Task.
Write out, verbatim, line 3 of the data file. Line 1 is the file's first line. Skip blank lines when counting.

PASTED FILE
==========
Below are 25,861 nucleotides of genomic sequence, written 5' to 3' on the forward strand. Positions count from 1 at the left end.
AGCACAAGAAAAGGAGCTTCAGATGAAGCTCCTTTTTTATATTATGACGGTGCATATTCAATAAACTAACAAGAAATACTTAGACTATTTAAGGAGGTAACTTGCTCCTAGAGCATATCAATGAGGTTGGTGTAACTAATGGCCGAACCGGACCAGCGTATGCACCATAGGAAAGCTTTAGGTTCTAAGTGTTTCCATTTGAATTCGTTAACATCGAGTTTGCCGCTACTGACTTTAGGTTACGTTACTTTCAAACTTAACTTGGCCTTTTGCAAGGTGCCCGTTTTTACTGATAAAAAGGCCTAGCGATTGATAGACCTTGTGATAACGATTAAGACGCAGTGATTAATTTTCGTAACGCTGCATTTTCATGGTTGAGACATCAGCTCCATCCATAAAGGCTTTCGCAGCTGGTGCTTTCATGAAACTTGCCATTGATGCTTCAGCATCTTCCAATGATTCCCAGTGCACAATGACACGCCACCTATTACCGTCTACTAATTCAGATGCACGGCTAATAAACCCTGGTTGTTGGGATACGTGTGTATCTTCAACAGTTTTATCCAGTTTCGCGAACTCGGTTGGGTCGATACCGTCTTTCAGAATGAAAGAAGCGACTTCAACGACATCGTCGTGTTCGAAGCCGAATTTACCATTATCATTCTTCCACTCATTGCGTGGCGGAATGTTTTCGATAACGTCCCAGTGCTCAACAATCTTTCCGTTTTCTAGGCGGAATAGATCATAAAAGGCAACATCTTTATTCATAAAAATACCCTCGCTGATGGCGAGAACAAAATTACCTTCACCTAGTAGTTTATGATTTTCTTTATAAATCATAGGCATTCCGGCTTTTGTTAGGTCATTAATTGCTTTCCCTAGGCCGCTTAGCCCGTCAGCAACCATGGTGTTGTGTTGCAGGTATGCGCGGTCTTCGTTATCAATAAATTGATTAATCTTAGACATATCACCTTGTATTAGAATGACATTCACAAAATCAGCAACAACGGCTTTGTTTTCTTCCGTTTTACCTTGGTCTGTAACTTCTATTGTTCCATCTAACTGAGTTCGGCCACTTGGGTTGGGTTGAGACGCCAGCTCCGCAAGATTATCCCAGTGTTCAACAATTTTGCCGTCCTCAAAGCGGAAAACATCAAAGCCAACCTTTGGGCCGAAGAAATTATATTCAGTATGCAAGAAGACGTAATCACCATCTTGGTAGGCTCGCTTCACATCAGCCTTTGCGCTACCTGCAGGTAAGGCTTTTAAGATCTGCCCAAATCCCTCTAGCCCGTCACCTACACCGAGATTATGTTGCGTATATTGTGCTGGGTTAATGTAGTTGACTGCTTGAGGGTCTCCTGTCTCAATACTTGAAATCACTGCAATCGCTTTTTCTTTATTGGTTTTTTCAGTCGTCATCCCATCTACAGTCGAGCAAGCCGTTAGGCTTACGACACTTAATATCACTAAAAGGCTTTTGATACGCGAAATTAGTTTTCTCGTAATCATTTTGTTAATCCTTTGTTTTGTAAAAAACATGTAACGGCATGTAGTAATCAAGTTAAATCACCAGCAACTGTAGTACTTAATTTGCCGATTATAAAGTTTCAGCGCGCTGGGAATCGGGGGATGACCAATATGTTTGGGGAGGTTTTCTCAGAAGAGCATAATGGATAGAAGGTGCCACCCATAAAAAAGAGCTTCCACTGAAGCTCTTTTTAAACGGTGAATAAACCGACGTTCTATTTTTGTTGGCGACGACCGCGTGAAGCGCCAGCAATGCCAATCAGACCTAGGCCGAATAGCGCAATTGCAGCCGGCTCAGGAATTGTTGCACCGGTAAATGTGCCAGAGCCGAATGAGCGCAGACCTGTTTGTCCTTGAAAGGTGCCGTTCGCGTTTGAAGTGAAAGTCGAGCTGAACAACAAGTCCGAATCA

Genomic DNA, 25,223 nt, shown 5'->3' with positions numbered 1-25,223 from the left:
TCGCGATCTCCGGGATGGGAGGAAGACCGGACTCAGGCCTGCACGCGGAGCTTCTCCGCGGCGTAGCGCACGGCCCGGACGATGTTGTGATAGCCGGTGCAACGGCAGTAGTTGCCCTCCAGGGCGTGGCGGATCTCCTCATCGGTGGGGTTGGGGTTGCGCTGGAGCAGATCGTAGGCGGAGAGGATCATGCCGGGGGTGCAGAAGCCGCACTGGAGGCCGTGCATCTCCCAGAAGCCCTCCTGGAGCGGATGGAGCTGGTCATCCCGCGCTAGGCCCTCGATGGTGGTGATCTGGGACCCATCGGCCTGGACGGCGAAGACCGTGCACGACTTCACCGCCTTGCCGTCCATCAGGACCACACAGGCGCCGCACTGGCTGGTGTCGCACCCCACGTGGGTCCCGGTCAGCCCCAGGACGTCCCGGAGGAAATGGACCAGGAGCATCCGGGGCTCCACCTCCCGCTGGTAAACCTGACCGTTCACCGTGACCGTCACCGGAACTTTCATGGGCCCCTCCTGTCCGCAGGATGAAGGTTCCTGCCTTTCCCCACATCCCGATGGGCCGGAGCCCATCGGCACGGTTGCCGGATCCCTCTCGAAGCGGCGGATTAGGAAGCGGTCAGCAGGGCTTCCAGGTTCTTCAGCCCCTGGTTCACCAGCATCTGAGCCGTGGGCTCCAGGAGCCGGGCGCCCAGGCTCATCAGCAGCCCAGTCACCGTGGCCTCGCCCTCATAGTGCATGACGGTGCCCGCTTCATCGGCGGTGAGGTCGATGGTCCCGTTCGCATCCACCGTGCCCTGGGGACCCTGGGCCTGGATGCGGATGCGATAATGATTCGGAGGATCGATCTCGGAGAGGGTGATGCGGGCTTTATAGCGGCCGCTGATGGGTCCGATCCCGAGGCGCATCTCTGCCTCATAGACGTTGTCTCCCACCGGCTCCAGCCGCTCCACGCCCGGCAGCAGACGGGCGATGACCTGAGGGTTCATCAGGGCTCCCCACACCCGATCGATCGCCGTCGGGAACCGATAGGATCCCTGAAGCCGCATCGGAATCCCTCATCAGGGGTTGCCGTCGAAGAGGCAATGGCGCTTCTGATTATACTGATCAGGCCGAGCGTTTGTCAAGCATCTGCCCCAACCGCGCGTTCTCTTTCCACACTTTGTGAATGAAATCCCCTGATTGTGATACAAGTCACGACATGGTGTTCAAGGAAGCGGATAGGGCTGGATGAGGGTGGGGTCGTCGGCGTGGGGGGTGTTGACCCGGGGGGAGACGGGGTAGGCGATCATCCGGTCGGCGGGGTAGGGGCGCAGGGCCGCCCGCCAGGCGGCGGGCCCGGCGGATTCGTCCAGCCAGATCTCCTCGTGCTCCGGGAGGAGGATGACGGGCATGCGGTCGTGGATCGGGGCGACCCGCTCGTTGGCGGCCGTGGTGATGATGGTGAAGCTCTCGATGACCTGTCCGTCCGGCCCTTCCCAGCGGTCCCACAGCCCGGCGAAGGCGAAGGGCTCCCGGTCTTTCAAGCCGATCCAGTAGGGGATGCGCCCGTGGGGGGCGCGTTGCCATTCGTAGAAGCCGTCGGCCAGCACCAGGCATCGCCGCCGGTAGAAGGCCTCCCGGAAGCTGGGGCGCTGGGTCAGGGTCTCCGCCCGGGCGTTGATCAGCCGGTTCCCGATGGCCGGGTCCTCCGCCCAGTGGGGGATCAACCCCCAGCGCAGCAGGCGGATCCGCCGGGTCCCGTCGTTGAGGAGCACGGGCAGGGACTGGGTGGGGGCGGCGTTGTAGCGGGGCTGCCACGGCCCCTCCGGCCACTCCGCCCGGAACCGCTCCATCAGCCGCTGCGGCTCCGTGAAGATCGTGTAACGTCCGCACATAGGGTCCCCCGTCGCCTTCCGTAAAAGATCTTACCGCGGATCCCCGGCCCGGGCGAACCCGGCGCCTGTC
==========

Genomic DNA, 25,223 nt, shown 5'->3' with positions numbered 1-25,223 from the left: